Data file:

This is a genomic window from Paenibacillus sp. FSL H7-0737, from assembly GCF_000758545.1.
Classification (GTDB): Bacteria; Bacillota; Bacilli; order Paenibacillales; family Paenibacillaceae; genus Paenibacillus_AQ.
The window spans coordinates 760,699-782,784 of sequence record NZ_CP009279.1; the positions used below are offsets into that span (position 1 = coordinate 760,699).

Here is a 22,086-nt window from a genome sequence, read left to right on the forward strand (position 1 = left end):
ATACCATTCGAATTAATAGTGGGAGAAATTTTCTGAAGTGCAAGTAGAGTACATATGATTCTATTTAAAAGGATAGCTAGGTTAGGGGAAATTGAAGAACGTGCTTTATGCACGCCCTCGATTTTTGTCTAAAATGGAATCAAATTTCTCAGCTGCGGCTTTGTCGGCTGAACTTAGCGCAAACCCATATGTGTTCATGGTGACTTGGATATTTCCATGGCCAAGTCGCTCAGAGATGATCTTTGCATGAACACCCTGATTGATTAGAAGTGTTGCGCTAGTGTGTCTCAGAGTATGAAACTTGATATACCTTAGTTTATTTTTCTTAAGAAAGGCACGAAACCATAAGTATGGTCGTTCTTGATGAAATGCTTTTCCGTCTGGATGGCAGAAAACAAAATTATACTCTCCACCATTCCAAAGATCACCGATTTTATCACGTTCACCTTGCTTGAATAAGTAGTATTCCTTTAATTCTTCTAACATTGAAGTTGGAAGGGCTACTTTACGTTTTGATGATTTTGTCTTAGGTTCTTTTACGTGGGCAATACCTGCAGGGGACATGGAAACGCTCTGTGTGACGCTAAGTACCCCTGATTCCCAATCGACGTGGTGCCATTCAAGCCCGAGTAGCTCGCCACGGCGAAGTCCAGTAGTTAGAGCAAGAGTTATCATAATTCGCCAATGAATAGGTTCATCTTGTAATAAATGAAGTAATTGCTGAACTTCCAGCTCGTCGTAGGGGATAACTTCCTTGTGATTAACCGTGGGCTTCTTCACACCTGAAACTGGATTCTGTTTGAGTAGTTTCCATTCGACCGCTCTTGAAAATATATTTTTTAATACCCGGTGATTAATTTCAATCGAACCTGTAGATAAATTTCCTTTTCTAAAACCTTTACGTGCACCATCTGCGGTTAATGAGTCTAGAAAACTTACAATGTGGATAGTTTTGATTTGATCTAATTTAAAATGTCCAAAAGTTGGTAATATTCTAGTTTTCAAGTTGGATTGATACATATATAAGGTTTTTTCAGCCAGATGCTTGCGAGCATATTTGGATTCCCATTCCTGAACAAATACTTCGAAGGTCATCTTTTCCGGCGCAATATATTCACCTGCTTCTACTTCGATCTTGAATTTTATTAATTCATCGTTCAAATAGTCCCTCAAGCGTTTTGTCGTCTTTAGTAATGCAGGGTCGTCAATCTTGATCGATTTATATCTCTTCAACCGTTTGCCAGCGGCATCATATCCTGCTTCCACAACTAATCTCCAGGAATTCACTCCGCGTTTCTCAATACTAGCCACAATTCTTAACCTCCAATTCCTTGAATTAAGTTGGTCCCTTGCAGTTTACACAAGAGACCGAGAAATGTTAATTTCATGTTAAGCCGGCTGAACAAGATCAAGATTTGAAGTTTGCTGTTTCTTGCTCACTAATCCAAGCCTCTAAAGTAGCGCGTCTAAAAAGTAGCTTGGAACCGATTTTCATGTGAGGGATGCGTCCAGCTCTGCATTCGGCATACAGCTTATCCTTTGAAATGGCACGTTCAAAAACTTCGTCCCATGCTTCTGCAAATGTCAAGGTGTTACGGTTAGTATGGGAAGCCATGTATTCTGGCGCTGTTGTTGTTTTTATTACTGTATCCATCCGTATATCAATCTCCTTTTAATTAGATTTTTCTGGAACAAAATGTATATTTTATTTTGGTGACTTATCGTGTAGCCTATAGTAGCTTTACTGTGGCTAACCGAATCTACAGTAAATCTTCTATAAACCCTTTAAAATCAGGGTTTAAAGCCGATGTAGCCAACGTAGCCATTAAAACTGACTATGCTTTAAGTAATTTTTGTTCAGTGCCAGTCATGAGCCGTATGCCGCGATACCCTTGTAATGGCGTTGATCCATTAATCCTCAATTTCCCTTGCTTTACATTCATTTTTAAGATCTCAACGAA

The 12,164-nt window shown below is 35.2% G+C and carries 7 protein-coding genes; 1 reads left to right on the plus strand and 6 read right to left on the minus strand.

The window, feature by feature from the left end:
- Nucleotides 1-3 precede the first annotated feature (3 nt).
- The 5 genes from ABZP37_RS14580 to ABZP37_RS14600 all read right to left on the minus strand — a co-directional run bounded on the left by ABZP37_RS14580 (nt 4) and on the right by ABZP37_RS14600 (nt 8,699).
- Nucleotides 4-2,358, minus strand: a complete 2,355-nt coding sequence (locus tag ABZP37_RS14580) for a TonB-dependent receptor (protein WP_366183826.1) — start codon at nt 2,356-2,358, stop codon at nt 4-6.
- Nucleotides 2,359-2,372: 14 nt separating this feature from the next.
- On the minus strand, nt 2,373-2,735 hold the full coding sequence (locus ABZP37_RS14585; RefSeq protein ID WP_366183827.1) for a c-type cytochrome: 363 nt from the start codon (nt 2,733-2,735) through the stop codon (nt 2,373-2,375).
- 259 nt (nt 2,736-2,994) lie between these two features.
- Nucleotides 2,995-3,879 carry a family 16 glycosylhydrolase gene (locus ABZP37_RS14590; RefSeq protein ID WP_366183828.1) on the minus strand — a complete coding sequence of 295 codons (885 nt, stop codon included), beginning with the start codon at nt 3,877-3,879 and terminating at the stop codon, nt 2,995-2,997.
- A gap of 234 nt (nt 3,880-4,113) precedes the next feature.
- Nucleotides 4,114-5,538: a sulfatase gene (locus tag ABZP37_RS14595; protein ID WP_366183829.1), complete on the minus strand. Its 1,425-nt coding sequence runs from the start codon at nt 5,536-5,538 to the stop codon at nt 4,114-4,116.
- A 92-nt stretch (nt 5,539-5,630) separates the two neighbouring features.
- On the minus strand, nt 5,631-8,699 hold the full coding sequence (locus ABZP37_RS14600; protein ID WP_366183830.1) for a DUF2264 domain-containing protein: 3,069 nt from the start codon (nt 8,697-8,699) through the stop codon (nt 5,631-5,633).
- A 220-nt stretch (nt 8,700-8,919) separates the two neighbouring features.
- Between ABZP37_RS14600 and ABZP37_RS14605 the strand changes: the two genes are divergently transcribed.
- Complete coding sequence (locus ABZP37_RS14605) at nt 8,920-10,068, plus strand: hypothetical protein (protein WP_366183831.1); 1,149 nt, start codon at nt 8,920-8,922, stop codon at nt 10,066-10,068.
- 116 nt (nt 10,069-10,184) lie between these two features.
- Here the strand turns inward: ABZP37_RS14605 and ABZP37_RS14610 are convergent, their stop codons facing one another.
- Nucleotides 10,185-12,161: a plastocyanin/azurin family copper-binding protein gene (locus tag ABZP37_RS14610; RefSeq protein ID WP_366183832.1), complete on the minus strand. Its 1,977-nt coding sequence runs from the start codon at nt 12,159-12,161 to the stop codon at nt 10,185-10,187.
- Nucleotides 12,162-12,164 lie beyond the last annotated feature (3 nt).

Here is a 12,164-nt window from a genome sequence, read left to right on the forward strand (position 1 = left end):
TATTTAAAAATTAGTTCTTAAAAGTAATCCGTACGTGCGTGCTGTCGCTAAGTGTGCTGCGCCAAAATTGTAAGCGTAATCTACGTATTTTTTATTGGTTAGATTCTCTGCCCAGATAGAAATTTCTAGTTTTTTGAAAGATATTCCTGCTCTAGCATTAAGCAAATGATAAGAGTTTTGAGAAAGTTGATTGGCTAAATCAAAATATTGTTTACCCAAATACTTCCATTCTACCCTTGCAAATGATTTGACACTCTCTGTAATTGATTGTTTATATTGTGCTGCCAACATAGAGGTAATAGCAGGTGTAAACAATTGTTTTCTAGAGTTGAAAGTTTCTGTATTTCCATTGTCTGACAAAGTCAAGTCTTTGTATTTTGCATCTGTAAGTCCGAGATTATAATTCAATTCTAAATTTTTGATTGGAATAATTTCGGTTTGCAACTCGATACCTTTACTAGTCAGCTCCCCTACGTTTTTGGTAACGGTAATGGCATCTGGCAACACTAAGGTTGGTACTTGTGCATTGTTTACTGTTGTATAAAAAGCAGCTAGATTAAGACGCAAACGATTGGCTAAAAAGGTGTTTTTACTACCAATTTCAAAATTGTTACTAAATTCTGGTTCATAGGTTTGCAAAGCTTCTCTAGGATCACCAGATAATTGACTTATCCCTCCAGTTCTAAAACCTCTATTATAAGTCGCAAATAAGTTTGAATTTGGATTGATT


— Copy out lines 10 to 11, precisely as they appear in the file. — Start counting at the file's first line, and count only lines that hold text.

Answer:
- Nucleotides 4-2,358, minus strand: a complete 2,355-nt coding sequence (locus tag ABZP37_RS14580) for a TonB-dependent receptor (protein WP_366183826.1) — start codon at nt 2,356-2,358, stop codon at nt 4-6.
- Nucleotides 2,359-2,372: 14 nt separating this feature from the next.